For this week’s “Things That Bring Back Memories” post, I am going to pick something in the topic of “TELEVISION” and go with Rudolph the Red-Nosed Reindeer. This show first came out in 1964 and has changed a bit over time. Each and every year, though, it’s one that even being in my 40’s, I still have to watch. The story is wonderful and it’s perfect to enjoy as a family.
For those of you, who are either too young, or just don’t remember it, here’s a commercial for the Rudolph the Red-Nosed Reindeer show:
More Info on Rudolph:
Rudolph the Red-Nosed Reindeer is a 1964 Christmas stop motion animated television special produced by Rankin/Bass Productions and currently distributed by Universal Television. It first aired Sunday, December 6, 1964, on the NBC television network in the United States, and was sponsored by General Electric under the umbrella title of The General Electric Fantasy Hour. The special was based on the Johnny Marks song “Rudolph the Red-Nosed Reindeer” which was itself based on the 1939 poem Rudolph the Red-Nosed Reindeer written by Marks’ brother-in-law, Robert L. May. Since 1972, the special has aired on CBS, with the network unveiling a high-definition, digitally remastered version of the program in 2005. As with A Charlie Brown Christmas and How the Grinch Stole Christmas, Rudolph no longer airs just once annually, but several times during the Christmas and holiday season on CBS. Unlike other specials that also air on several cable channels (including ABC Family), Rudolph only airs on CBS. It has been telecast every year since 1964, making it the longest running Christmas TV special in history. 2014 marked the 50th anniversary of the television special and a series of postage stamps featuring Rudolph was issued by the United States Postal Service on November 6, 2014.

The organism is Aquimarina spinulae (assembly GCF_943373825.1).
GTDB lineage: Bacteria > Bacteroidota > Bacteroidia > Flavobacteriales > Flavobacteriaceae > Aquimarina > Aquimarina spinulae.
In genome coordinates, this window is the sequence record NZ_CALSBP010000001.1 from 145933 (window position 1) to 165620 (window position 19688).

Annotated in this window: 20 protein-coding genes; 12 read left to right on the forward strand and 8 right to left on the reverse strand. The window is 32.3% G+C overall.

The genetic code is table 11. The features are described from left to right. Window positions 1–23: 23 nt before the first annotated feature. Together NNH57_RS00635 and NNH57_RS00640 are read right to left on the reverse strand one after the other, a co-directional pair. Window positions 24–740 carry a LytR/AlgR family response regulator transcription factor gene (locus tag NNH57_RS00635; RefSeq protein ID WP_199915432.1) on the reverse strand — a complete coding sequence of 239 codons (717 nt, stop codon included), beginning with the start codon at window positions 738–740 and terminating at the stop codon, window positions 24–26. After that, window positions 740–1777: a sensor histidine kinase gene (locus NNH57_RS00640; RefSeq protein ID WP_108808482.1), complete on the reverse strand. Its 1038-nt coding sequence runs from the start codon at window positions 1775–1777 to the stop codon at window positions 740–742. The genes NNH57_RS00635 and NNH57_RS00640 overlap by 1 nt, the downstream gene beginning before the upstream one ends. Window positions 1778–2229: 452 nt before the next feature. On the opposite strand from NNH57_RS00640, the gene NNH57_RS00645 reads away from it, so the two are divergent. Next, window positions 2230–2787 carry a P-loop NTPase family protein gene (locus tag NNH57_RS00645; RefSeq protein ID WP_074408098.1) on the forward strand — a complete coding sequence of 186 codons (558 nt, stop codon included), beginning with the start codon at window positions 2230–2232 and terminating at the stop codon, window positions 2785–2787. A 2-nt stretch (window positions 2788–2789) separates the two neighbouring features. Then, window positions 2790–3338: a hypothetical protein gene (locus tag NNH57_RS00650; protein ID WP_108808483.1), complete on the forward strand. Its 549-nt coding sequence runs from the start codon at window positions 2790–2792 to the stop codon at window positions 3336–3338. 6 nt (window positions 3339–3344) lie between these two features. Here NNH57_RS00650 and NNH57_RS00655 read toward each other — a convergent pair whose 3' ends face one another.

Sam the Snowman narrates the story of Rudolph, a reindeer who is born with a glowing red nose. His father, Santa’s lead reindeer Donner, feels ashamed after Santa Claus tells him that he will not allow Rudolph to be in the sleigh team with his nose (“Jingle Jingle Jingle”). Donner uses a special cover to hide Rudolph’s nose so Donner and his wife can send Rudolph to the Reindeer Games in a year’s time.
A year later, Rudolph is a yearling reindeer who is sent to take part in the Reindeer Games to learn how to fly, with Comet as his coach. Donner still tries to hide the nature of Rudolph’s nose with the cover. This causes Rudolph’s voice to sound as if he had a permanent cold. Despite this, two deer befriend Rudolph. One is a little buck named Fireball, and one unnamed buck is said to be the son of Dasher. The other is a beautiful doe named Clarice, whose affection for Rudolph inspires him to fly higher and more artfully than all of his peers. During some horseplay, Fireball inadvertently pops the cover off of Rudolph’s nose; after seeing his glowing nose, the other young bucks, Fireball included, start ridiculing Rudolph. Comet bans Rudolph from the rest of the games as a result. Clarice is the only reindeer who still likes Rudolph and tries to comfort him (“There’s Always Tomorrow”). However, their musings are interrupted by Clarice’s father, who forbids Clarice from being around Rudolph.